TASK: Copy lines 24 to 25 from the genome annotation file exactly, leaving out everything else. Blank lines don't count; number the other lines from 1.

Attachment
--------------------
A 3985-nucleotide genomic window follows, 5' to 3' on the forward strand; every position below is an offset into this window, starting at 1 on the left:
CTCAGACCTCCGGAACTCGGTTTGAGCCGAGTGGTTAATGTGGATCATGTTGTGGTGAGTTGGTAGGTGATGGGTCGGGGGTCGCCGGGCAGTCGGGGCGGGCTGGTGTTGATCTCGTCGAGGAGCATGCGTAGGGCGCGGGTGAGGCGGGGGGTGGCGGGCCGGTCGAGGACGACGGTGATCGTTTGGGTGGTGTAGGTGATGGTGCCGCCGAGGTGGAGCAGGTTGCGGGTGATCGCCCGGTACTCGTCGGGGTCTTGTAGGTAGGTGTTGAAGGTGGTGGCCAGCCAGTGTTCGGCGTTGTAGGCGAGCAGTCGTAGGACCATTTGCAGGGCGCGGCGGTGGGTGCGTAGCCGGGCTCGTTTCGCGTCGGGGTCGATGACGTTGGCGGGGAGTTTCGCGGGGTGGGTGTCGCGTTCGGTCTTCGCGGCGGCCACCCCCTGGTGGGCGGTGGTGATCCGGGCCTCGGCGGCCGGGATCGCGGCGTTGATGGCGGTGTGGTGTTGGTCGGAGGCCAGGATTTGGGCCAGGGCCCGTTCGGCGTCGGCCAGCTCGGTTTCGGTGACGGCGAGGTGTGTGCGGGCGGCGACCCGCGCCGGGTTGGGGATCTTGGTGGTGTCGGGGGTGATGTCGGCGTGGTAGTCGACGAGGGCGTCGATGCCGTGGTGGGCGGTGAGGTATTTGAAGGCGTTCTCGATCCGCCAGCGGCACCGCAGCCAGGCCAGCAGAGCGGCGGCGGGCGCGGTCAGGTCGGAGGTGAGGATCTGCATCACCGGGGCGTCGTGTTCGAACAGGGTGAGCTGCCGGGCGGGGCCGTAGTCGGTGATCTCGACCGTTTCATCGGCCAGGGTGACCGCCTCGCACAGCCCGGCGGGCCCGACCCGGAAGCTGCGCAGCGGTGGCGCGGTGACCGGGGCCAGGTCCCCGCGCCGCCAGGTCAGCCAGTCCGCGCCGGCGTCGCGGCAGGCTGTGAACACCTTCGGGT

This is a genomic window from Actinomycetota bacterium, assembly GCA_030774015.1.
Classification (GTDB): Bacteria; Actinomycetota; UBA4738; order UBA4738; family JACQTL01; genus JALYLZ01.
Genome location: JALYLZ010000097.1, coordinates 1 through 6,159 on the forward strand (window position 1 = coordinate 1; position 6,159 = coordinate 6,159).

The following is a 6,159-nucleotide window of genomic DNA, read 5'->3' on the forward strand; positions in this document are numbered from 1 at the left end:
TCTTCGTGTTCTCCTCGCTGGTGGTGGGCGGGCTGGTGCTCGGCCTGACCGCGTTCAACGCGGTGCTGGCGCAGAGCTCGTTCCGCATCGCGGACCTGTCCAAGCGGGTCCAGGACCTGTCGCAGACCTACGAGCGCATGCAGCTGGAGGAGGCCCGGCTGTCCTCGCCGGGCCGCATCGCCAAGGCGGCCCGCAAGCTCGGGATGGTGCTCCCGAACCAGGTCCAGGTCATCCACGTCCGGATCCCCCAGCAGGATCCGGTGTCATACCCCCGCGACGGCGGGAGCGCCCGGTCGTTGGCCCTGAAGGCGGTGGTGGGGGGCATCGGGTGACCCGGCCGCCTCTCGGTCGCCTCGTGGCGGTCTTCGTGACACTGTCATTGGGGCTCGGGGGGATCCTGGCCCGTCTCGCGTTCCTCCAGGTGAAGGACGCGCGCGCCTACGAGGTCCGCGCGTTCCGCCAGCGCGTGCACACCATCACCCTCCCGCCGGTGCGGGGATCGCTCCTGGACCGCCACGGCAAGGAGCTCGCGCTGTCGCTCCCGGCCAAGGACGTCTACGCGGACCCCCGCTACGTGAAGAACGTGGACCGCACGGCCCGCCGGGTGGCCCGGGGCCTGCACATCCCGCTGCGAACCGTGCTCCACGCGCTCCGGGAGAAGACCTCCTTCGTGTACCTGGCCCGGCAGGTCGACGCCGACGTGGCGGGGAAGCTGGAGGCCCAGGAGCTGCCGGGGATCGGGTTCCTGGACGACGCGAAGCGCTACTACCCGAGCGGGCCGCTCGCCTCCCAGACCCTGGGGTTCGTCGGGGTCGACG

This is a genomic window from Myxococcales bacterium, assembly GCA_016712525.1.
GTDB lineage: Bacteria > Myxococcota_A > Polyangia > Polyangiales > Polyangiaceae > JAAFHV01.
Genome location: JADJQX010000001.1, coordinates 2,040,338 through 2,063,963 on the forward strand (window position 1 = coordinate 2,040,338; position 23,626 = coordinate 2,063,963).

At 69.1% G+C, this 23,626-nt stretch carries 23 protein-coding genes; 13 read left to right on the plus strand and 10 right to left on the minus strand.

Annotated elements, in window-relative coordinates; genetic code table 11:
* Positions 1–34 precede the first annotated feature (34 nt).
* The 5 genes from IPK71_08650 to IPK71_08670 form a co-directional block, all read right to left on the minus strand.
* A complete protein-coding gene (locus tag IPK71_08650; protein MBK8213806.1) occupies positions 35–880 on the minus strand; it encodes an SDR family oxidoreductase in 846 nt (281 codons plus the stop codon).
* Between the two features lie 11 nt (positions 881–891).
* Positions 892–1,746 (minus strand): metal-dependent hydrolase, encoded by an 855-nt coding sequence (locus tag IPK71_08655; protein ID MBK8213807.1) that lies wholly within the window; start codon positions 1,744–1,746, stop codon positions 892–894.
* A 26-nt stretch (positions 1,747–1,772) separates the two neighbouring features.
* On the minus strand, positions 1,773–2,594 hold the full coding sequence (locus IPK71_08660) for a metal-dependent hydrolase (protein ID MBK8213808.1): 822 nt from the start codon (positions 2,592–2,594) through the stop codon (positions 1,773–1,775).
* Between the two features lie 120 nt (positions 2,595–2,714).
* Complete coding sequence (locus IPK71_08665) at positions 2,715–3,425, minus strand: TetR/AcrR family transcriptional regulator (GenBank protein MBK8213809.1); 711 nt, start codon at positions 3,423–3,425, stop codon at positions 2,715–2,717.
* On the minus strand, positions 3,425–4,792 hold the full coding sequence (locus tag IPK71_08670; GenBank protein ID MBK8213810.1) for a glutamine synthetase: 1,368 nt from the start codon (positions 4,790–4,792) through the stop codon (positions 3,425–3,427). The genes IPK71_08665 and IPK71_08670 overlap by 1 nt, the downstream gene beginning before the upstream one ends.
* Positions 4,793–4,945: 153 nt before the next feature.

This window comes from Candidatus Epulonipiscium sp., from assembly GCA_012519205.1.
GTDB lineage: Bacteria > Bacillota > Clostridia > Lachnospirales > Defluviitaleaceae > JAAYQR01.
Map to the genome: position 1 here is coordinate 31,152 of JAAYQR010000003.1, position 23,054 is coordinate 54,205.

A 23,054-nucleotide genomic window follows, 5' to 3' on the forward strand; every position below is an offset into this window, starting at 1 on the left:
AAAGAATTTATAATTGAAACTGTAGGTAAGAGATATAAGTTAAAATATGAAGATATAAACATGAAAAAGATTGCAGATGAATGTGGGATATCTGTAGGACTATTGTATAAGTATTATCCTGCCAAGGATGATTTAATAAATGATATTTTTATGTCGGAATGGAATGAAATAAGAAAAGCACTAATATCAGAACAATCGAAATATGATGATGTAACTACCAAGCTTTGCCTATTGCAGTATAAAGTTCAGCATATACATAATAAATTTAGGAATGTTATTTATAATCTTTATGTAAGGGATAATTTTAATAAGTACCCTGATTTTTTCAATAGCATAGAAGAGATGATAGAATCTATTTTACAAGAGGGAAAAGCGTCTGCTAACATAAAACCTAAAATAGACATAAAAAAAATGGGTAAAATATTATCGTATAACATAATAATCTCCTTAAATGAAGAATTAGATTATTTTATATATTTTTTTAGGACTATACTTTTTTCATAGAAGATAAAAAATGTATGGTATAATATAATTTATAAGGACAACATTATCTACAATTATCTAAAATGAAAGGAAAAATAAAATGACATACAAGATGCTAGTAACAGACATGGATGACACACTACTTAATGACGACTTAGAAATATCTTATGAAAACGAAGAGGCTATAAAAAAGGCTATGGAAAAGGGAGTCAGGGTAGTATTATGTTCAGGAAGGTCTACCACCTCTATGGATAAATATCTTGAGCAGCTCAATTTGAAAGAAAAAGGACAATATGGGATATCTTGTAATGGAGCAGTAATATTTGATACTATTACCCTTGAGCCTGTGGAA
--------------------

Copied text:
This window comes from Candidatus Epulonipiscium sp., from assembly GCA_012519205.1.
GTDB lineage: Bacteria > Bacillota > Clostridia > Lachnospirales > Defluviitaleaceae > JAAYQR01.